These are not times for leaders who shift with the political winds, saying one thing one day and another the next. Our country requires strong and consistent leadership for our actions overseas, and the same is true for our policies here at home. When President Bush and I stood on the inaugural platform on the west side of the United States Capitol and took the oath of office, our economy was sliding into recession. Then, on 9/11, terrorists struck our nation and shook our economy once again. We faced a basic decision -- to leave more money with families and businesses, or to take more of the American people's hard-earned money for the federal government. President Bush made his choice. He proposed and he delivered tax savings to the American people -- not once, not twice, but three times. (Applause.)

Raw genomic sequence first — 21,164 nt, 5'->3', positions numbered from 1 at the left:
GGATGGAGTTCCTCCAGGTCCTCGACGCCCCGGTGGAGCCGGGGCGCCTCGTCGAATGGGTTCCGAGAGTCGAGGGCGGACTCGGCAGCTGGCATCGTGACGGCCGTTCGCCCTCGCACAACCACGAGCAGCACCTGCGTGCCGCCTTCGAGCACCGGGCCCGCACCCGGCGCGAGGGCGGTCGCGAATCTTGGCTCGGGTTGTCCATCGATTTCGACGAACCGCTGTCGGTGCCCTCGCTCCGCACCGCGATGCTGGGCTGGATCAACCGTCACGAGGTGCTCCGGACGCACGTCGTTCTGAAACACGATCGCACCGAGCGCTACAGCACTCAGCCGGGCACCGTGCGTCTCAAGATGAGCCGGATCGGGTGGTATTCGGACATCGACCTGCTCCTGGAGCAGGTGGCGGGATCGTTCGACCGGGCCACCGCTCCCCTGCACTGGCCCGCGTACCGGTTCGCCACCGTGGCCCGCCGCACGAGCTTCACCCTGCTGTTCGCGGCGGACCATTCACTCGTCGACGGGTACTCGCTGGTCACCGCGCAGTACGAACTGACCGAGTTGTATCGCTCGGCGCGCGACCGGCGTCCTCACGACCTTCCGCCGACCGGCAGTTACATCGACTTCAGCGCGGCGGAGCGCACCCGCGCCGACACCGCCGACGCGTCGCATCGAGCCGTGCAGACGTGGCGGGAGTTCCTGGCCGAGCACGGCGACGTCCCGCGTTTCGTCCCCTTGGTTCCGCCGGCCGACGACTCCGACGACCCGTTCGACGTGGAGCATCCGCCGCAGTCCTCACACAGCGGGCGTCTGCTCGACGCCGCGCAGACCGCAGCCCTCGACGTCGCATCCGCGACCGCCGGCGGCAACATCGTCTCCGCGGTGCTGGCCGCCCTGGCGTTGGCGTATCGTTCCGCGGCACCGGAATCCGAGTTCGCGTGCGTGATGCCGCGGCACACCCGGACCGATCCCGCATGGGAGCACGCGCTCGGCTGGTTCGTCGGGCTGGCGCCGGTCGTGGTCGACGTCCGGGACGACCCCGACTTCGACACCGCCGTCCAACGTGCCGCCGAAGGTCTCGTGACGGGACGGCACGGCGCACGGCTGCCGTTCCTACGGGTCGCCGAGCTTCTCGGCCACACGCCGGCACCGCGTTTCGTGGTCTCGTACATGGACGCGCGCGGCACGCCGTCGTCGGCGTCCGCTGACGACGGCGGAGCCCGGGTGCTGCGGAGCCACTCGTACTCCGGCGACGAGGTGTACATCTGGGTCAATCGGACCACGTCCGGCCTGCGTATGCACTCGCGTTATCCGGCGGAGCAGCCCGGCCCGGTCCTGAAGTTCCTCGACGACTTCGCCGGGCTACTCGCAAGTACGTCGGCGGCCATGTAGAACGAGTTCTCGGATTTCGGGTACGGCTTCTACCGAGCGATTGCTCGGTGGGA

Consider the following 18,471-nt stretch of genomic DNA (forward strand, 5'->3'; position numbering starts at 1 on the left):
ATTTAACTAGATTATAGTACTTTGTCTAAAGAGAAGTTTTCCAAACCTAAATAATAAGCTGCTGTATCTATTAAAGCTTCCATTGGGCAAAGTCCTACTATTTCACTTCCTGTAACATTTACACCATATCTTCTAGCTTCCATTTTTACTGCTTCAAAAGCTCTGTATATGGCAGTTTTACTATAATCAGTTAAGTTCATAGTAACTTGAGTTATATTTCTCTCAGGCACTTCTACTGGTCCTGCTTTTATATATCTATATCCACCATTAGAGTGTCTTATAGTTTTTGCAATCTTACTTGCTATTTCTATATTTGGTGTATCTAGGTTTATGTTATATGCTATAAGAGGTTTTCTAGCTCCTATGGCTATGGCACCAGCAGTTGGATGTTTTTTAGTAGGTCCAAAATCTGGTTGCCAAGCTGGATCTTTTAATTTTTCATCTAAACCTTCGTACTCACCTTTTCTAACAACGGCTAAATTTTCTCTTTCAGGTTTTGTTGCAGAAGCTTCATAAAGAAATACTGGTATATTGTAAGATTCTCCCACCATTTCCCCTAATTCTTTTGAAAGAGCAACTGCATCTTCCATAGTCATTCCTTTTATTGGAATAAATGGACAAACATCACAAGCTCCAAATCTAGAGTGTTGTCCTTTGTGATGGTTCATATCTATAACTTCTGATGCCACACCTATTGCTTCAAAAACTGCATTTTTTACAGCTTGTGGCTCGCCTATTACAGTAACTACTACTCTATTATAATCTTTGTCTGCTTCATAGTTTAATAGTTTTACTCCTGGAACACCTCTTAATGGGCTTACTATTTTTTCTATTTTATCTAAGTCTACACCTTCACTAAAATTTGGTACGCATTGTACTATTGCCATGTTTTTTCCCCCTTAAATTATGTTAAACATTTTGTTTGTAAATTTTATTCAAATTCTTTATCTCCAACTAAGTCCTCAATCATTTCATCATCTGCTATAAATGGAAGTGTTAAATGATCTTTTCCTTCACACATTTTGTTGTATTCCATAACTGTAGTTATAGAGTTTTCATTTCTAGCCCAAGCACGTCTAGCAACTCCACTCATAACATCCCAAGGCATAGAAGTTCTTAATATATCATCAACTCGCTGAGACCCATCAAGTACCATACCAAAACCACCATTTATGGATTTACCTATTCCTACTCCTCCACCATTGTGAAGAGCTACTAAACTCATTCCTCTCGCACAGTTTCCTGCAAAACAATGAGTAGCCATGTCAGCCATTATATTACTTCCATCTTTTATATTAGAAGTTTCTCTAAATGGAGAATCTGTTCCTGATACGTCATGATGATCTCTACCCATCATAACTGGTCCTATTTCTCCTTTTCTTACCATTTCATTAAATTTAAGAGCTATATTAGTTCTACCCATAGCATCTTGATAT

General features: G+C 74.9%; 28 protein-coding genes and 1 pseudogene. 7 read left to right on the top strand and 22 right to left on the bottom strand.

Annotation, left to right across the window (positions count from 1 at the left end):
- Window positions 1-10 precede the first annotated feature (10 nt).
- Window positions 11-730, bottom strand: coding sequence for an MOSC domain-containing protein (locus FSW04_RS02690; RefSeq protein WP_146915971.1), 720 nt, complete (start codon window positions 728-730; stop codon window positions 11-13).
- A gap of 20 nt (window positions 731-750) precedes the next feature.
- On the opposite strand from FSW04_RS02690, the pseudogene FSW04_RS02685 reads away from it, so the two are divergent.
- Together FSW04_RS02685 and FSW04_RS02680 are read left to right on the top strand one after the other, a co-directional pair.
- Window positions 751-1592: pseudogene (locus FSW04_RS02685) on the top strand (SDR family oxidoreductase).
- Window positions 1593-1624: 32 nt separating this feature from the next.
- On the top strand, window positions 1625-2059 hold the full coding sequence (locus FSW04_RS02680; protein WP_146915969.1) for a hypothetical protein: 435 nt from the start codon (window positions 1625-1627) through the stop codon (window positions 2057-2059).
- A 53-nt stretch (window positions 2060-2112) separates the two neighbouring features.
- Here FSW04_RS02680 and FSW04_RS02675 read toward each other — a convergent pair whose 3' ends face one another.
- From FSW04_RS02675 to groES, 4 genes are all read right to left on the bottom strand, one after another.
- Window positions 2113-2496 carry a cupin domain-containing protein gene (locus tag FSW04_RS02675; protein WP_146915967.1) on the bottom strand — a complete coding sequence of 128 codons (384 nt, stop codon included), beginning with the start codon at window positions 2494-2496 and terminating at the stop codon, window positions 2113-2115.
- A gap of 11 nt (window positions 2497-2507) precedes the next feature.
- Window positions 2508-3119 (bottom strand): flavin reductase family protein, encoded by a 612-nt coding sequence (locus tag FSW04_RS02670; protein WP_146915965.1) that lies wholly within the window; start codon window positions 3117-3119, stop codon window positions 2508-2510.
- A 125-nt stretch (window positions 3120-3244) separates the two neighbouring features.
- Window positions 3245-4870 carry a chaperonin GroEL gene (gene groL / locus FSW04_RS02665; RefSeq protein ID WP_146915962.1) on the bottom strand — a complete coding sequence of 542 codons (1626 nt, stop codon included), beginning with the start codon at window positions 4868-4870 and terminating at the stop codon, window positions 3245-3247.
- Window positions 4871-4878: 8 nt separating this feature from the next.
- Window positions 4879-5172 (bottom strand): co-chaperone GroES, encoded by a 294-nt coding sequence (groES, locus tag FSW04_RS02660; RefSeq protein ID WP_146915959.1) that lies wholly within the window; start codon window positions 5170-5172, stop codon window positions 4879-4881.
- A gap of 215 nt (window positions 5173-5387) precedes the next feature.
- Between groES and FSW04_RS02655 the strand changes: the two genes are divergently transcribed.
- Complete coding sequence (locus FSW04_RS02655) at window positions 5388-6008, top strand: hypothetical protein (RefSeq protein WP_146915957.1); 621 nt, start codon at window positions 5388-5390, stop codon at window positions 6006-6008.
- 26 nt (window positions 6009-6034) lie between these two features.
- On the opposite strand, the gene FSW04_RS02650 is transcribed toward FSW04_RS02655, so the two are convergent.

Every American who pays federal income taxes benefitted from the Bush tax cuts -- and so has our economy. For the last 11 consecutive months, we've created jobs, and since August we've added about 1.5 million new jobs. Here in Pennsylvania, 61,000 jobs have been added since February. Your unemployment rate is 5.3 percent -- below the national average, below Pennsylvania's average rate, as well, in the 1980s and the 1990s. Mortgage rates, interest rates, inflation are all low. Consumers are confident, businesses are investing, families are taking home more of what they earn. We know there are still challenges, especially in our manufacturing communities. The President and I will not be satisfied until every American who wants to work can find a job. (Applause.) This is a strong economy, it's growing stronger. The Bush tax cuts are working. (Applause.)